Further investigation shows that Frank Bernard Bond died on 21st November 1982 in Thurrock Hospital.  Frank’s home address was given as ‘Collins House Care Home’, Springfield Road, Corringham.  (The informant was the lady in charge of the care home).  His occupation was shown as a ‘Retired Gardener’ which falls in line with having been seen cutting grass in a front garden in Berry Lane.  Cause of death: heart attack, following a stroke.  R.I.P. Old Bondy.    

    By Nina Humphrey(née Burton) (14/03/2014)
  • Thanks to Nina and Alan – so glad to have made the decision to add this ‘Old Bondy’ story to Laindon History site – straight-away it has generated some very interesting information.  I have emailed Peter Critchett in the UK and Lilian Mead (nee Andrews) in Raglan, New Zealand as I am pretty sure they will be interested in the results too.  Regards from Andrea.

    By Andrea Ash (nee Pinnell) (06/03/2014)
  • Nina that is extremely interesting. One additional memory of Old Bondy has recently surfaced from the attic that constitutes my mind. One bright May or June day a group of we lads were walking home from school north along Berry Lane from Alexander Road. There, on the west side of Berry Lane, lay a very large bungalow sitting back from the road with a large grass verge in front. Wielding one of those old scythes with a sort of S shaped long handle, rather like the grim reaper uses, halfway through slowly and methodically cutting the twelve or eighteen inch high grass, was none other than Old Bondy. He looked warily at us as we went by, ready with an oath or a shake of the fist should the need arise. We lads? We were all very quiet and walked by rather rapidly. On the opposite side of the street!

    You state that Old Bondy was born in 1900. Suppose, just suppose, Young Bondy joined the navy in WW1. Plenty of fourteen year olds were accepted for service. Suppose he saw combat. Since we are only supposing let’s suppose he saw action in the Battle of Jutland. Let us further suppose he was wounded, mentally and perhaps physically. Suppose he was diagnosed with shell shock and perhaps discharged on medical grounds.

    Suppose, sometime before 1949 when he first appears on the Electoral Register, he made his way from West Ham to Laindon. There he built a home (of sorts) and suppose he named it “The Caboosh” in remembrance of the hammock he slept in during his time in the navy.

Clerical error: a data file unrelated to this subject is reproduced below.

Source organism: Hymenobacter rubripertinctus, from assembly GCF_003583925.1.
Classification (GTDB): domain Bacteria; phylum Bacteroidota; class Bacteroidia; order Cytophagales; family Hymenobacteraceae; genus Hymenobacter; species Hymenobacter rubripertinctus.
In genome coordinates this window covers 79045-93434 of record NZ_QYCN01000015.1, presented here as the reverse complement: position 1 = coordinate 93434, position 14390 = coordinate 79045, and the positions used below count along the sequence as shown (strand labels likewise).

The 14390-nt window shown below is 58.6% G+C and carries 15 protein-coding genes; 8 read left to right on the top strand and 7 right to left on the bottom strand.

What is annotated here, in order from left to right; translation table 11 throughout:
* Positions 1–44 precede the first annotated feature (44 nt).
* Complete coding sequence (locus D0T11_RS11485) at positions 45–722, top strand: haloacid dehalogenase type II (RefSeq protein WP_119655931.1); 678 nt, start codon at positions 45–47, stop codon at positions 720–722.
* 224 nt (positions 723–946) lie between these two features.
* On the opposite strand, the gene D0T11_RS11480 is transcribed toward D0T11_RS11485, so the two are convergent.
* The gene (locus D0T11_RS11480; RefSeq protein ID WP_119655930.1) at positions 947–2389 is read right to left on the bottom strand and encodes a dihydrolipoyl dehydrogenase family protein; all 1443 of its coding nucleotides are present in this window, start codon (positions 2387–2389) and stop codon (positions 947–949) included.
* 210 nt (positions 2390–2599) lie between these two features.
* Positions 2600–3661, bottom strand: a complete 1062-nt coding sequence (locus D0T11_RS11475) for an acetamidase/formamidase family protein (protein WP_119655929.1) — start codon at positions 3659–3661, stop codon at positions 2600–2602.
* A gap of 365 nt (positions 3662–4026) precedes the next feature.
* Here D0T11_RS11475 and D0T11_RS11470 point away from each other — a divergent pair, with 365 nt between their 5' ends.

Suppose the shell shock he suffered during the war impelled him to be a loner, a hermit, suspicious, feeling threatened by others (even boys) and threatening in return. All pure supposition of course. When I knew Old Bondy 1939-47 or thereabouts he would have been in his forties. This coincides with my memory of him. I agree with Nina. I hope Old Bondy’s final years were spent in some small degree of comfort with the demons that tormented him quietened.

    By Alan Davies (05/03/2014)
  • ‘Old Bondy’ certainly was a mysterious character.  He appears on the 1949 Electoral Register as Frank B Bond of “The Caboosh”, Sylvan Road, Langdon Hills.  However, the 1949 survey doesn’t mention “The Caboosh” on its map, having no doubt considered this meagre ‘home amongst the bushes’ not worth recording.  A few areas along Sylvan Road are marked on the map ‘wl’ (waste land), “The Caboosh” was probably on one of those. During the fifties he is still included on the Electoral Register at “The Caboosh”, Sylvan Road.

    The word “Caboosh” seems to be associated with the Navy.  A “Caboosh” is said to be a small storeroom, little more than a large cupboard, where a hammock could be slung up and slept in by a rating.

    Moving on to the 1965 Electoral Register, he is recorded as Frank B Bond but at “Woodville” Sylvan Road.  Another mystery!  Did he re-name his shack or did he move into a different building?  The follow year, 1966, there is no mention of either him, “The Caboosh” or “Woodville” in Sylvan Road.

    The only other record I could find for a Frank B Bond is that of the death record in Thurrock of a Frank Bernard Bond in December 1982. His birth date is given as 18.08.1900, West Ham.  Perhaps this was “Old Bondy”.  If so, I hope he spent his last years being well looked after in warmth and comfort.

    By Nina Humphrey(née Burton) (04/03/2014)
  • Hi Andrea. Yes I remember Old Bondy very well. I have mentioned him a couple of times in contributions to these archives. While your approach to Old Bondy’s residence was from over Tom Thumb bridge mine was from the other direction. We lived in Raglan Road, a small mud track off Berry Lane. Rather than repeat my memories of Old Bondy here, anyone who has a further interest or memory of this old character can simply type in Old Bondy and hit search. While my memories contain a few small differences they very much parallel those of Andrea.

    By Alan Davies (28/02/2014)